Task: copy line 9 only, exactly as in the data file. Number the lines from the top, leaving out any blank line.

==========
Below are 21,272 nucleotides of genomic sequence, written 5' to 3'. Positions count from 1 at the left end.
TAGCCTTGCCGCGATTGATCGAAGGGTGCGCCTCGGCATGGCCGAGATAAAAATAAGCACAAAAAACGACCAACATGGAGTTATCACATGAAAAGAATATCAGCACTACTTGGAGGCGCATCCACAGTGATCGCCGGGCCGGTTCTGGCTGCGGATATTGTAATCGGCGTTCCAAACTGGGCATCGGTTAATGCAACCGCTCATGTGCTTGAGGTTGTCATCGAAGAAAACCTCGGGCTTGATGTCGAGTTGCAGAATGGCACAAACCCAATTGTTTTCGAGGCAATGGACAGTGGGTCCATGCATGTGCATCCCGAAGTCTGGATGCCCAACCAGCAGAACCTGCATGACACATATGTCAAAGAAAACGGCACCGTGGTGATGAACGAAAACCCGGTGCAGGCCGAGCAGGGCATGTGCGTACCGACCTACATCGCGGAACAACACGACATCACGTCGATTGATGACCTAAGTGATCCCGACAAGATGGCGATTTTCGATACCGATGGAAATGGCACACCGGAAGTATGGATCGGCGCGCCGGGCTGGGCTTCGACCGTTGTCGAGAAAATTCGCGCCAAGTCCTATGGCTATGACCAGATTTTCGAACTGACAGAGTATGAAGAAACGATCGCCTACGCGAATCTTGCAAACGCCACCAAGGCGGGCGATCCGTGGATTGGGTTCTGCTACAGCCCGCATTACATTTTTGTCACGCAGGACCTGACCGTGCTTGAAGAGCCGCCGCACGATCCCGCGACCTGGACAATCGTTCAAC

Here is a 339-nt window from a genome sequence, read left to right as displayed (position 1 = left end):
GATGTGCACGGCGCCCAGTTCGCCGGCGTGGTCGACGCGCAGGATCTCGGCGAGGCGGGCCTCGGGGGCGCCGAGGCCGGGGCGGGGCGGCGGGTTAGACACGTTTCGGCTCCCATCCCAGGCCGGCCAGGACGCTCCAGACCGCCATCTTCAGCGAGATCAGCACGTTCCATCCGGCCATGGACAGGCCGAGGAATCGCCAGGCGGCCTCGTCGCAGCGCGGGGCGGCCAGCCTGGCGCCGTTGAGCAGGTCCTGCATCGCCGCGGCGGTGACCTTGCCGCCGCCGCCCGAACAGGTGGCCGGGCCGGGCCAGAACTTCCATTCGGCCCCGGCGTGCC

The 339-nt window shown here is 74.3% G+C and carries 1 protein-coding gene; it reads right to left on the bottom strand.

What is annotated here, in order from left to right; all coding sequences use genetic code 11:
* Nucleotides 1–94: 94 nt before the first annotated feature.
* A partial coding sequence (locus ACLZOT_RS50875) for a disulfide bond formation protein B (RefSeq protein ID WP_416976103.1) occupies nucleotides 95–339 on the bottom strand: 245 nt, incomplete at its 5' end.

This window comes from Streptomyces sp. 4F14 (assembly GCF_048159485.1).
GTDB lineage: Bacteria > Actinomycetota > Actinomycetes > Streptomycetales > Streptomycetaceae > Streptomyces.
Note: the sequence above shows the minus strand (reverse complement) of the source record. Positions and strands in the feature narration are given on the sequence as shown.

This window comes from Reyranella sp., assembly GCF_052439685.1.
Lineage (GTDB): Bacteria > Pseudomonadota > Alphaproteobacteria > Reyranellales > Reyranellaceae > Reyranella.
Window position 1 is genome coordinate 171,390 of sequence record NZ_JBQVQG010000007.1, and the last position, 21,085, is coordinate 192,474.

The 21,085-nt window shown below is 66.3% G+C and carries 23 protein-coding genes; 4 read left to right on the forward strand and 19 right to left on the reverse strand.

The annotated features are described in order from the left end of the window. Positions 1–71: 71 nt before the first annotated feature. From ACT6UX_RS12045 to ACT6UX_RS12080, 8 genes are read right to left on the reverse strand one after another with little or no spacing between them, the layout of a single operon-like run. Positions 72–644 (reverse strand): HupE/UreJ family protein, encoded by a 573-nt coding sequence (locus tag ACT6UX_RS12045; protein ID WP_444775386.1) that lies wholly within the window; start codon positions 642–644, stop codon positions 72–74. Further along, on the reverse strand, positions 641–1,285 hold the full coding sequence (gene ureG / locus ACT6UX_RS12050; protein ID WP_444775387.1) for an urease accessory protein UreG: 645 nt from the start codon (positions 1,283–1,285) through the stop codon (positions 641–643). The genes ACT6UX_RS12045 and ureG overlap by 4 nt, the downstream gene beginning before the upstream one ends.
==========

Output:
This window comes from Streptomyces sp. 4F14 (assembly GCF_048159485.1).